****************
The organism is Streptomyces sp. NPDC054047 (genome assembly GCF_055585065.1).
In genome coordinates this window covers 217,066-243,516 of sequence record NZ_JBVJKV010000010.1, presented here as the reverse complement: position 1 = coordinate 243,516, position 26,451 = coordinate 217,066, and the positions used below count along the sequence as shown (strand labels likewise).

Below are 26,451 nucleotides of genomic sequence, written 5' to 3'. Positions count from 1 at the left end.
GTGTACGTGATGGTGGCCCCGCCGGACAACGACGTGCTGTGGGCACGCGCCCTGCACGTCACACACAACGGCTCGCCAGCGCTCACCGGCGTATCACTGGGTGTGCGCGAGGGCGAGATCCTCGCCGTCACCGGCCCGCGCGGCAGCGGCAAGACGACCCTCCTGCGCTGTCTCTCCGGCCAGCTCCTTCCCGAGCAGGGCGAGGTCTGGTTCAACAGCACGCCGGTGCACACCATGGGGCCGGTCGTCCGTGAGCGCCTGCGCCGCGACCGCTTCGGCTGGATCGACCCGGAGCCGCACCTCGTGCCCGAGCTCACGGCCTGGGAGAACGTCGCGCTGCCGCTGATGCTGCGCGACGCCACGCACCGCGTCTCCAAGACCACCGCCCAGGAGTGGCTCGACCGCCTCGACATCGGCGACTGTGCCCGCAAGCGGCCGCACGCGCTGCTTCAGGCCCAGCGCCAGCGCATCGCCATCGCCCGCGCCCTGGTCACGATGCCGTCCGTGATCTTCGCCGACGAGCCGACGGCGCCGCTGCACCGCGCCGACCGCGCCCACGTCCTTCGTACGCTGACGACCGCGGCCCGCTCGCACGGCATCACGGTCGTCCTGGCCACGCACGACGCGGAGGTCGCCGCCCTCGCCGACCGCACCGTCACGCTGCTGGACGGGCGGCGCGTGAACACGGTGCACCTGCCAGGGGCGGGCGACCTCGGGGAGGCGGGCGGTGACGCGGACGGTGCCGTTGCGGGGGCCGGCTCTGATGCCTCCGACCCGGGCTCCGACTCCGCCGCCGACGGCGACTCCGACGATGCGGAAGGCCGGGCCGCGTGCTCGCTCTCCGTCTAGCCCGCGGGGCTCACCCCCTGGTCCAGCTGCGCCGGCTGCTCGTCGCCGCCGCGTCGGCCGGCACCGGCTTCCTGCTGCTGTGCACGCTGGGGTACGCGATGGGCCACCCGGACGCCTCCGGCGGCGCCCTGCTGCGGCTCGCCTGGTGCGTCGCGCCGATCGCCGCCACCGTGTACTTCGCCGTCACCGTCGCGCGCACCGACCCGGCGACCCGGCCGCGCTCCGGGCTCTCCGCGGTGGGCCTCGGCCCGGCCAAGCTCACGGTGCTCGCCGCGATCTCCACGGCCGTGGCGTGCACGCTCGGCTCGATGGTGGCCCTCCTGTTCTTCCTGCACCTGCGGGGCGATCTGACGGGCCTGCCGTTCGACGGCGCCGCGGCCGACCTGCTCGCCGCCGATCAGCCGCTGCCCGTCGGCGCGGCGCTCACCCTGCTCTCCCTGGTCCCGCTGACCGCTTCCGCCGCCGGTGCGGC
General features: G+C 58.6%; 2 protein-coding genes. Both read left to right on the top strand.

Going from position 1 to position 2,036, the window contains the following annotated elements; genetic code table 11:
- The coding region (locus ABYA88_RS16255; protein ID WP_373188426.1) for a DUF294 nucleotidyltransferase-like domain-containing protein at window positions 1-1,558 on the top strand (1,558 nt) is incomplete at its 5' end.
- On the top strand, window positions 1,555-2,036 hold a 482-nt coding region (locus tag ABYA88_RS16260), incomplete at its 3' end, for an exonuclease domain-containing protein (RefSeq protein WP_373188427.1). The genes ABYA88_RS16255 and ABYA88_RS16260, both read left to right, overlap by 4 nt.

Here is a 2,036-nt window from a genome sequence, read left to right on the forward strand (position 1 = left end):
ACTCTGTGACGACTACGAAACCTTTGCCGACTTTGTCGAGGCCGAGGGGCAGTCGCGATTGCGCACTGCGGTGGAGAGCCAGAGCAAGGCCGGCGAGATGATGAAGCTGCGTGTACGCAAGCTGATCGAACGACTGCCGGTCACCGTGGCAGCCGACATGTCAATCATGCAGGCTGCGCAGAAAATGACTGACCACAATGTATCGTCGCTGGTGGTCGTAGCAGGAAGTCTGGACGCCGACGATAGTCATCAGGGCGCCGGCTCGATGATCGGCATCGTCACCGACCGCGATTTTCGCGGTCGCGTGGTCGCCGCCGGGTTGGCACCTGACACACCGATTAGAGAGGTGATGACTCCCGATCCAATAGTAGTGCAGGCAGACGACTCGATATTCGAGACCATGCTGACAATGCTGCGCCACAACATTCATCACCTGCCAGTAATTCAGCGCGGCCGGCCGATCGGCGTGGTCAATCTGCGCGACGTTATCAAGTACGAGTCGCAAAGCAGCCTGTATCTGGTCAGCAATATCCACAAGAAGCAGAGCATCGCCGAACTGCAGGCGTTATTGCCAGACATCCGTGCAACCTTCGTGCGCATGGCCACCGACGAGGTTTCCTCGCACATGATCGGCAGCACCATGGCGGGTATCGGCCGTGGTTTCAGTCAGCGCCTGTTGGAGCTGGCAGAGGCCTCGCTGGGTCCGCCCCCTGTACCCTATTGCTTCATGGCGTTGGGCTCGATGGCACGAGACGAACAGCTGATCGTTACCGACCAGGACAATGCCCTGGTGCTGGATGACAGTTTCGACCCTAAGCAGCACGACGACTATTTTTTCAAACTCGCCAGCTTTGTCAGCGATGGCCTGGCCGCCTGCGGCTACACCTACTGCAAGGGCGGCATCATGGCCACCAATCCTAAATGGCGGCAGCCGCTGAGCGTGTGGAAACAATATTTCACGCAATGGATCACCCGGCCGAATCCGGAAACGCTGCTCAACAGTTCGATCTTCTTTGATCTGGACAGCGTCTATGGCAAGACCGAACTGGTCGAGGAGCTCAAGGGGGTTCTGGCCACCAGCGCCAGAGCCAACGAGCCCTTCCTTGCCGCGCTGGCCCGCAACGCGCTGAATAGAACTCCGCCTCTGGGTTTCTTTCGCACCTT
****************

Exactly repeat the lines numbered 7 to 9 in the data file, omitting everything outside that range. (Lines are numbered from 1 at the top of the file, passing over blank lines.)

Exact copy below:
- The coding region (locus ABYA88_RS16255; protein ID WP_373188426.1) for a DUF294 nucleotidyltransferase-like domain-containing protein at window positions 1-1,558 on the top strand (1,558 nt) is incomplete at its 5' end.
- On the top strand, window positions 1,555-2,036 hold a 482-nt coding region (locus tag ABYA88_RS16260), incomplete at its 3' end, for an exonuclease domain-containing protein (RefSeq protein WP_373188427.1). The genes ABYA88_RS16255 and ABYA88_RS16260, both read left to right, overlap by 4 nt.

Here is a 2,036-nt window from a genome sequence, read left to right on the forward strand (position 1 = left end):